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Title: Clinical, cognitive, and neuroimaging correlates of risk for postpartum psychosis
Author: Pauls, Astrid
ISNI:       0000 0004 5366 6682
Awarding Body: King's College London (University of London)
Current Institution: King's College London (University of London)
Date of Award: 2014
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Although postpartum psychosis is a devastating and predictable disorder, it has received little attention in biological research. This is the first study assessing cognitive, emotional and neuroimaging correlates of women at risk of postpartum psychosis. We hypothesised that women “at risk” will show decreased brain activation in the dorsolateral prefrontal cortex in a working memory task and increased brain activation in the amygdala in a facial emotion processing task, compared to healthy controls, similar to that observed in bipolar disorder and psychoses unrelated to childbirth. Twenty-five women “at risk” (N=13 due to non-postpartum and N=12 due to postpartum episodes) were compared to 21 healthy women within the first year after delivery. Women took part in two study visits including clinical interviews and a magnetic resonance imaging (MRI) scan. We assessed working memory and emotional face processing using two functional MRI tasks and verbal memory using two behavioural tasks. Groups were matched on sociodemographic background and medical and obstetric history. Women “at risk” showed an activation increase of the midcingulate and temporal cortices compared to healthy controls, which was accompanied by deficits in working and verbal memory performance. Women with postpartum episodes, compared to healthy controls, showed a relative increase in activation to fearful faces in the left inferior frontal gyrus. This study provides preliminary evidence that women “at risk” of postpartum psychosis show cognitive impairments similar to those of patients with bipolar disorder and psychoses unrelated to childbirth. Women with postpartum episodes seem to differ in emotional processing from healthy controls, possibly indicating an increased emotional response to fear. These results represent a first step towards a better understanding of cognitive and emotional processes in postpartum psychosis. When validated in larger and longitudinal studies, they may help clinicians in developing individual management strategies and implementing targeted cognitive trainings or interventions.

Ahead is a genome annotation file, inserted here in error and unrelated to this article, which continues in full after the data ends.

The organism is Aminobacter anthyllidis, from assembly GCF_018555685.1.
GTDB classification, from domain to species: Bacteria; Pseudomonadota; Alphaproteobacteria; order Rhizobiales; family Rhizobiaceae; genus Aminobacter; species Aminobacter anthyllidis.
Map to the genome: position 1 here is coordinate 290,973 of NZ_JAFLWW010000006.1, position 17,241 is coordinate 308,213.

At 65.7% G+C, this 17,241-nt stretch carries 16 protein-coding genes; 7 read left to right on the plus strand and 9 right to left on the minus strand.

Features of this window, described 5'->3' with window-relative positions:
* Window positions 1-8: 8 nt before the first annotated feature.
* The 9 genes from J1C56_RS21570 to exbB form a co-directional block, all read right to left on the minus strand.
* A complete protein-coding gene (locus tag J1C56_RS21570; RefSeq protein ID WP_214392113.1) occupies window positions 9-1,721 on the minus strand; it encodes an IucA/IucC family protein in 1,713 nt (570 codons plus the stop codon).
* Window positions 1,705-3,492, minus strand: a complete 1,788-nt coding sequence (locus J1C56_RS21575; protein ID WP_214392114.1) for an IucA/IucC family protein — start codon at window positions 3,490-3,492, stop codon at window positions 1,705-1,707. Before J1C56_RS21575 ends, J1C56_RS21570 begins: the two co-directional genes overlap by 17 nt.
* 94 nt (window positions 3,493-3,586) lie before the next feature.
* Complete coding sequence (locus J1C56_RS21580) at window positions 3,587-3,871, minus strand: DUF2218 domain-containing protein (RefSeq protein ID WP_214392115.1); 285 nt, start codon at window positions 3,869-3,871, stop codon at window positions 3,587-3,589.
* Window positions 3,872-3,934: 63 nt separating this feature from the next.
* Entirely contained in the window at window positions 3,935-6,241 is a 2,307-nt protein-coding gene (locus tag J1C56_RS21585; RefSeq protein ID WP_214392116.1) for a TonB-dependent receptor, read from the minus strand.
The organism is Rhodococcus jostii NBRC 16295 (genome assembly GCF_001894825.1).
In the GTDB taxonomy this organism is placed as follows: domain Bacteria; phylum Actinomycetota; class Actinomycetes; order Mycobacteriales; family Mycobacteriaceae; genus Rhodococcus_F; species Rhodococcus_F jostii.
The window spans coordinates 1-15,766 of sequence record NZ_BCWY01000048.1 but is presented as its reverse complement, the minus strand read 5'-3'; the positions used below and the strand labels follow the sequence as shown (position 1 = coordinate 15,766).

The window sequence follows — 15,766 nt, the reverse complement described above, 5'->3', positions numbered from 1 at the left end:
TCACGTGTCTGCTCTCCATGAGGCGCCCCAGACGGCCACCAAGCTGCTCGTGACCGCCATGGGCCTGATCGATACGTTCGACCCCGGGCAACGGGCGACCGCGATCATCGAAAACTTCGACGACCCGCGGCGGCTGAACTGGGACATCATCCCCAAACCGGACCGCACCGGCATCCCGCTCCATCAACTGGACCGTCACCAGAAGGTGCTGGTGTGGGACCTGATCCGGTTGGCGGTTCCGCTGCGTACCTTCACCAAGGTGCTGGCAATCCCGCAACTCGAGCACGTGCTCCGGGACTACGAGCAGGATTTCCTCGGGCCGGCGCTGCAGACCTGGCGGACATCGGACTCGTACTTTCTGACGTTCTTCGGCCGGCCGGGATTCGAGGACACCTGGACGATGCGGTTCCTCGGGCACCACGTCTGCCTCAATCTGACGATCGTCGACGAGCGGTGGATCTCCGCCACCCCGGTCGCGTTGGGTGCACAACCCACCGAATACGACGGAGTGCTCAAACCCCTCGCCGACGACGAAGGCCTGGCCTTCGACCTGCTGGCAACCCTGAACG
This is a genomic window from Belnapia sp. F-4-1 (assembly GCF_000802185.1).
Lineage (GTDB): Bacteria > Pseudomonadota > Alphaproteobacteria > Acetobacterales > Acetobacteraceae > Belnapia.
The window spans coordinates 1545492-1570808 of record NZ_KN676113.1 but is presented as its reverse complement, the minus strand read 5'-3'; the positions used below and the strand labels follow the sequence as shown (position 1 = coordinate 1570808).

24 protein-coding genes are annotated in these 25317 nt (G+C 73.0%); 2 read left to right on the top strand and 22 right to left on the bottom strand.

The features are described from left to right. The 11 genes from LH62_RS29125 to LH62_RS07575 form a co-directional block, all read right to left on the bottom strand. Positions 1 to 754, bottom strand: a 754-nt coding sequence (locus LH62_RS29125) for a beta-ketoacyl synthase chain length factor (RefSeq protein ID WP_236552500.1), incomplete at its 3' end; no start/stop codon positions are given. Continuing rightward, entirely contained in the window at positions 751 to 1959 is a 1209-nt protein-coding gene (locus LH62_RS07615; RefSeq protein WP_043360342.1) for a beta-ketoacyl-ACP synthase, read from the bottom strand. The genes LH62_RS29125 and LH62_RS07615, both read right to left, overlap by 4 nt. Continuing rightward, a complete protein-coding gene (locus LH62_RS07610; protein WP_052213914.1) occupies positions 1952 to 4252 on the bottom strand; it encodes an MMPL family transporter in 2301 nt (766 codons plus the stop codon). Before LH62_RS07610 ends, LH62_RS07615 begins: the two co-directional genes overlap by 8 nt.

Supervisor: Not available Sponsor: Not available
Qualification Name: Thesis (Ph.D.) Qualification Level: Doctoral
EThOS ID:  DOI: Not available